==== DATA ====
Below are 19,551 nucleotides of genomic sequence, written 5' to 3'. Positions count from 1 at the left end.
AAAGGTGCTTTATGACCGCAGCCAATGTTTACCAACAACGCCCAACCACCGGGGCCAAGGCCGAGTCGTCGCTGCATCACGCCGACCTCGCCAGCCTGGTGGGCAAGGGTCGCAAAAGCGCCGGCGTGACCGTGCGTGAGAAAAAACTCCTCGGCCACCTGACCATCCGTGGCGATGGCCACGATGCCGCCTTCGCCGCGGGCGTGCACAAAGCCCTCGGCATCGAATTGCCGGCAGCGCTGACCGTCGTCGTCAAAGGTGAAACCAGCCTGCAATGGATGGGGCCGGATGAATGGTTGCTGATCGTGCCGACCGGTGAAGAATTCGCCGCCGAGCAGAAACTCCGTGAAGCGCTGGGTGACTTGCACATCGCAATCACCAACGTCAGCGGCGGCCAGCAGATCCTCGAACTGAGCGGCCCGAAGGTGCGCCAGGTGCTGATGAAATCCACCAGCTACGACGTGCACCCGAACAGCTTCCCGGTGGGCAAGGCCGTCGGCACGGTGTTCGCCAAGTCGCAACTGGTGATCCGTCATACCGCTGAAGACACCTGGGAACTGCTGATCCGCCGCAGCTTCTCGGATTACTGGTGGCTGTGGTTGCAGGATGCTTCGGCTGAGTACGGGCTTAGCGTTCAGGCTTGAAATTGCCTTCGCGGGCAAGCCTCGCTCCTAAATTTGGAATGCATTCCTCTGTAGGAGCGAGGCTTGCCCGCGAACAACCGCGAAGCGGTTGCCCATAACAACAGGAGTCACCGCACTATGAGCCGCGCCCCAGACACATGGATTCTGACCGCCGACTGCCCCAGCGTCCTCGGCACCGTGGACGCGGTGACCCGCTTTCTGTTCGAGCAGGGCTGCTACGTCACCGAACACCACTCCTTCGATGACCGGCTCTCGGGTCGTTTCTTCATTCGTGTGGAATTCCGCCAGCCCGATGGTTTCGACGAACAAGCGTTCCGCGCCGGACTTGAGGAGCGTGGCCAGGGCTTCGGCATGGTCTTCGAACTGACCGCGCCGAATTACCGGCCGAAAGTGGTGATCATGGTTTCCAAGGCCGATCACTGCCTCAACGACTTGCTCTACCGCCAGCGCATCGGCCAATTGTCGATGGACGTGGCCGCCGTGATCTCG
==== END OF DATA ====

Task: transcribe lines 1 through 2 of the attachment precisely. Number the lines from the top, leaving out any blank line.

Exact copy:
Below are 19,551 nucleotides of genomic sequence, written 5' to 3'. Positions count from 1 at the left end.
AAAGGTGCTTTATGACCGCAGCCAATGTTTACCAACAACGCCCAACCACCGGGGCCAAGGCCGAGTCGTCGCTGCATCACGCCGACCTCGCCAGCCTGGTGGGCAAGGGTCGCAAAAGCGCCGGCGTGACCGTGCGTGAGAAAAAACTCCTCGGCCACCTGACCATCCGTGGCGATGGCCACGATGCCGCCTTCGCCGCGGGCGTGCACAAAGCCCTCGGCATCGAATTGCCGGCAGCGCTGACCGTCGTCGTCAAAGGTGAAACCAGCCTGCAATGGATGGGGCCGGATGAATGGTTGCTGATCGTGCCGACCGGTGAAGAATTCGCCGCCGAGCAGAAACTCCGTGAAGCGCTGGGTGACTTGCACATCGCAATCACCAACGTCAGCGGCGGCCAGCAGATCCTCGAACTGAGCGGCCCGAAGGTGCGCCAGGTGCTGATGAAATCCACCAGCTACGACGTGCACCCGAACAGCTTCCCGGTGGGCAAGGCCGTCGGCACGGTGTTCGCCAAGTCGCAACTGGTGATCCGTCATACCGCTGAAGACACCTGGGAACTGCTGATCCGCCGCAGCTTCTCGGATTACTGGTGGCTGTGGTTGCAGGATGCTTCGGCTGAGTACGGGCTTAGCGTTCAGGCTTGAAATTGCCTTCGCGGGCAAGCCTCGCTCCTAAATTTGGAATGCATTCCTCTGTAGGAGCGAGGCTTGCCCGCGAACAACCGCGAAGCGGTTGCCCATAACAACAGGAGTCACCGCACTATGAGCCGCGCCCCAGACACATGGATTCTGACCGCCGACTGCCCCAGCGTCCTCGGCACCGTGGACGCGGTGACCCGCTTTCTGTTCGAGCAGGGCTGCTACGTCACCGAACACCACTCCTTCGATGACCGGCTCTCGGGTCGTTTCTTCATTCGTGTGGAATTCCGCCAGCCCGATGGTTTCGACGAACAAGCGTTCCGCGCCGGACTTGAGGAGCGTGGCCAGGGCTTCGGCATGGTCTTCGAACTGACCGCGCCGAATTACCGGCCGAAAGTGGTGATCATGGTTTCCAAGGCCGATCACTGCCTCAACGACTTGCTCTACCGCCAGCGCATCGGCCAATTGTCGATGGACGTGGCCGCCGTGATCTCG